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Imagesetter vs Inkjet negative

  1. delphine
    I am new to hybrid processes and I have the following basic questions for the purpose of enlargement printing (as opposed to contact printing) that I am wondering about:

    What's the difference between an imagesetter and an inkjet negative? pros & cons?

    Do any of you commonly use digital negs for enlargement printing? if so, when do you choose to use a digital negative? Is the digital negative particularly suited to a specific type of photography?

    How does an enlargement off a digital negative compare to that of a traditional film negative?

    Can digital negatives be used for the purpose of masking? Is there some articles & references that you can recommend?

    Thank you for your input as the subject is getting me curious.

  2. keithwms
    So, first of all you might be better off discussing this at hybridphoto, though now there is a group here for discussion of such issues, so I'll tentatively step up to the plate...

    If you have an LVT made, you will get a *much* higher resolution neg to work with, high enough res for modest enlargement, with very good tonality. Plus it'll also be on actual film, as opposed to transparency stock. The LVT can also be treated as a normal neg, i.e. washed etc. Also the transmission spectrum of the base neg will be quite different from what you get with transparency materials like pictorico.

    I stopped using digital negs some time ago when I discovered that I could inkjet the "neg" directly onto the photo paper directly... thus avoiding the transparency stock and its transmission and granularity issues altogether. In my process, you inkjet the "neg" down on the photo paper, expose it, wash it, and voila. I haven't optimized the process yet but frankly I was never satisfied with my results from digital negs. The transparency stock is granular (to hold the ink) and sometimes it works with the image, sometimes it doesn't. I do not think that it is a satisfactory general solution for all b&w printing, frankly. Rather, it is a tool that works well for some kinds of images and processes.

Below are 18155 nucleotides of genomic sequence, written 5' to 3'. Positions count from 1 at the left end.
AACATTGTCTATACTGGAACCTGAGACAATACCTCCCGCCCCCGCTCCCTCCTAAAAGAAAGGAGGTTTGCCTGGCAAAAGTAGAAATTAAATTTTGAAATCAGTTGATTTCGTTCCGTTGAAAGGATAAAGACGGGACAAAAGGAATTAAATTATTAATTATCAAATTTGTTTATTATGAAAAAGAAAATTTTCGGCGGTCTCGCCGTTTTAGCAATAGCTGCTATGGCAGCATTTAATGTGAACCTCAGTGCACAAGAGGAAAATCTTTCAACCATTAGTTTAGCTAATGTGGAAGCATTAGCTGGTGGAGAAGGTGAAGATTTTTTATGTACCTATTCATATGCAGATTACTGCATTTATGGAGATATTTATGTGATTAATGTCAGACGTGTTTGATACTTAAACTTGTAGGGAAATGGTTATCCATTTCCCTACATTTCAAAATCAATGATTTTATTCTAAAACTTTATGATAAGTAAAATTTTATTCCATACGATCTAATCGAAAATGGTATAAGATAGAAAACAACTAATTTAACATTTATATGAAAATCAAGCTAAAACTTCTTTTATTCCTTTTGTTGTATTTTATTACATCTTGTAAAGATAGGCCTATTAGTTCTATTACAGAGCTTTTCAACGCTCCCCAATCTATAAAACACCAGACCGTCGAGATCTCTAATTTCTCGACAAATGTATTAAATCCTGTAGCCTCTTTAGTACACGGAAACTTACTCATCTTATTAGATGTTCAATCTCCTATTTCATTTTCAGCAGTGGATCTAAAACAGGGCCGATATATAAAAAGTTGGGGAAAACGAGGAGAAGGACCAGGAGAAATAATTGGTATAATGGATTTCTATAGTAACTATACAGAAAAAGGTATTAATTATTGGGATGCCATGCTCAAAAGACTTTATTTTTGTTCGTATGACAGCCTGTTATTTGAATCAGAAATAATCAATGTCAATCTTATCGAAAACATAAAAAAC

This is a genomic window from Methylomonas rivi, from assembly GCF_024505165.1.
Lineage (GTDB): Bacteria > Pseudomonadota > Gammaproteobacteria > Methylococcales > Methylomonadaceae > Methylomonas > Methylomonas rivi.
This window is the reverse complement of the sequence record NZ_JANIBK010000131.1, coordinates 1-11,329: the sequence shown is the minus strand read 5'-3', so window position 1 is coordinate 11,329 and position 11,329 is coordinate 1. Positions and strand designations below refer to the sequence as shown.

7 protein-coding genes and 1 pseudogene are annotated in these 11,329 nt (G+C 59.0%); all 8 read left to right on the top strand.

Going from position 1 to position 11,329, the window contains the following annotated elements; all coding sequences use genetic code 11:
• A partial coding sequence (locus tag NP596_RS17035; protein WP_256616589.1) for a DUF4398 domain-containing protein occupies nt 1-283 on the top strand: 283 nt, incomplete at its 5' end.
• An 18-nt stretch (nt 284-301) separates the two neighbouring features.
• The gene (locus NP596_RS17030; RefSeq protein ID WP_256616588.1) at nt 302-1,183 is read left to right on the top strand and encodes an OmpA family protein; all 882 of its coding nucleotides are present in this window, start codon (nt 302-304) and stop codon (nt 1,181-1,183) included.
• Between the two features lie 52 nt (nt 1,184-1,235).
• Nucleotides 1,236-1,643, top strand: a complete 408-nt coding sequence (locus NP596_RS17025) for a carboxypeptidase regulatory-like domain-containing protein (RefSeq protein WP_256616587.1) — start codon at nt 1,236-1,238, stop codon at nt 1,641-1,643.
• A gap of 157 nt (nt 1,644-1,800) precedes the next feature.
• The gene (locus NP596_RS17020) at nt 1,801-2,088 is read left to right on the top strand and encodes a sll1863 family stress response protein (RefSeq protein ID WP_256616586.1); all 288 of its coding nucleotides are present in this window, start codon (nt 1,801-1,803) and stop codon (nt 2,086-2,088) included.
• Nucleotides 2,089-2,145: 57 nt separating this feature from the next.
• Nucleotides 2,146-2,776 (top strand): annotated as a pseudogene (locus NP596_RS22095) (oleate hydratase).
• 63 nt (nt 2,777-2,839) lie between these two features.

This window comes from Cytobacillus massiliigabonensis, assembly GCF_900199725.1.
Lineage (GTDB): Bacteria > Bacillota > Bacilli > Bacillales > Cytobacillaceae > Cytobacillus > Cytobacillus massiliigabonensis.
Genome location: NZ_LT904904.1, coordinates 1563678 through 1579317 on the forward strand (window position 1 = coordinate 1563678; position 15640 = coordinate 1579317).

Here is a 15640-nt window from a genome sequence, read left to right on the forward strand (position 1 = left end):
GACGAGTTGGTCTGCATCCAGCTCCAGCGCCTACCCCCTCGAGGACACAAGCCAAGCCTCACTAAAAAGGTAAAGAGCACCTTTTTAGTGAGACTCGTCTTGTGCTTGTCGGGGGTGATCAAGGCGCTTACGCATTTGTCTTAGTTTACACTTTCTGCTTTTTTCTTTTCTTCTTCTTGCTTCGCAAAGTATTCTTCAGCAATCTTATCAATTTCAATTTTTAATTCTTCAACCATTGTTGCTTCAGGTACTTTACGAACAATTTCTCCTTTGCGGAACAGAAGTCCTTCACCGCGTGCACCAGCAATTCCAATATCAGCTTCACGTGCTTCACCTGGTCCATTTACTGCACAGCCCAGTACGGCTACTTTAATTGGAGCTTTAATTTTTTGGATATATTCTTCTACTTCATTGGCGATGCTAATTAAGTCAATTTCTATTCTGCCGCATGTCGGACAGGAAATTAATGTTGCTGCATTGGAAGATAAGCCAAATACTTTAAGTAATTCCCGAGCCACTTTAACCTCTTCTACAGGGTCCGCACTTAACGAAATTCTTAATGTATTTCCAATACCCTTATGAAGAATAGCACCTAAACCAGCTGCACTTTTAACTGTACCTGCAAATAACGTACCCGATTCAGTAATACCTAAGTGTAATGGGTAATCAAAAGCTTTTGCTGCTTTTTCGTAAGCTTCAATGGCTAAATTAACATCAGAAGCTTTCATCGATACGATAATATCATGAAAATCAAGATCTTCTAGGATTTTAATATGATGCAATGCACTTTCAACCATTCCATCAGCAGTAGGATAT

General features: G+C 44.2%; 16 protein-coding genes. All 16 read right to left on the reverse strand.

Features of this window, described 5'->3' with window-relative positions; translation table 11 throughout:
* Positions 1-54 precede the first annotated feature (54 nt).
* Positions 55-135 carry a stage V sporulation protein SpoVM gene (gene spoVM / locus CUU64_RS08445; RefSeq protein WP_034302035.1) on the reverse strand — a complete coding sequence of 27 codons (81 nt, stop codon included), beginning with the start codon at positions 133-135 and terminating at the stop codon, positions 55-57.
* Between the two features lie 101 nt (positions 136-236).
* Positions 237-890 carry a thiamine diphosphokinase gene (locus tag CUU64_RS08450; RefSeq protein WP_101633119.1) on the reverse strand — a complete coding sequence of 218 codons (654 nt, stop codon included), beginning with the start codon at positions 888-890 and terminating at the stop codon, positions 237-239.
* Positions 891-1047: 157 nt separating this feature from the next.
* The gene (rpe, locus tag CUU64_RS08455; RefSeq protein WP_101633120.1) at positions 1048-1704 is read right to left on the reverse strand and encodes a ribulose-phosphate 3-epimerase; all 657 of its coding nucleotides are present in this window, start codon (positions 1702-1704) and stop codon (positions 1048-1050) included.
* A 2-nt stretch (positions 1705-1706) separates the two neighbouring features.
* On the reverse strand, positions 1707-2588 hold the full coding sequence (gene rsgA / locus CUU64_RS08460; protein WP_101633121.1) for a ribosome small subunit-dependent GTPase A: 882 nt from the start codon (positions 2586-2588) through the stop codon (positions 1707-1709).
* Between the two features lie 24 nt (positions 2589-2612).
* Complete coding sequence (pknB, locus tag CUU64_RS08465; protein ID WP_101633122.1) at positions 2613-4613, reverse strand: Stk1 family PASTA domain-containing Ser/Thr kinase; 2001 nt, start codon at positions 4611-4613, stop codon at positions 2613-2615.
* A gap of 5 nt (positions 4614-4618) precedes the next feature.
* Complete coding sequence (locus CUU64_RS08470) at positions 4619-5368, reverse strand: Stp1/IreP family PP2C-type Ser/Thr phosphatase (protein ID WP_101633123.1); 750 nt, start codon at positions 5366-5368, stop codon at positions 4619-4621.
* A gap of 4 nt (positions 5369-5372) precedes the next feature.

I'll just add that my results from LVT are very satisfying and easy to get, so that's my benchmark. But it is pricey.

    Masking with a digital neg can be done but I think it invites the following complications: the granularity that I mentioned, plus the transparency stock has its own transmission spectrum which may or may not be acceptable for your process and light source.
  3. Jeremy
    I don't know of anyone using digital negatives for enlargement with inkjet originals.
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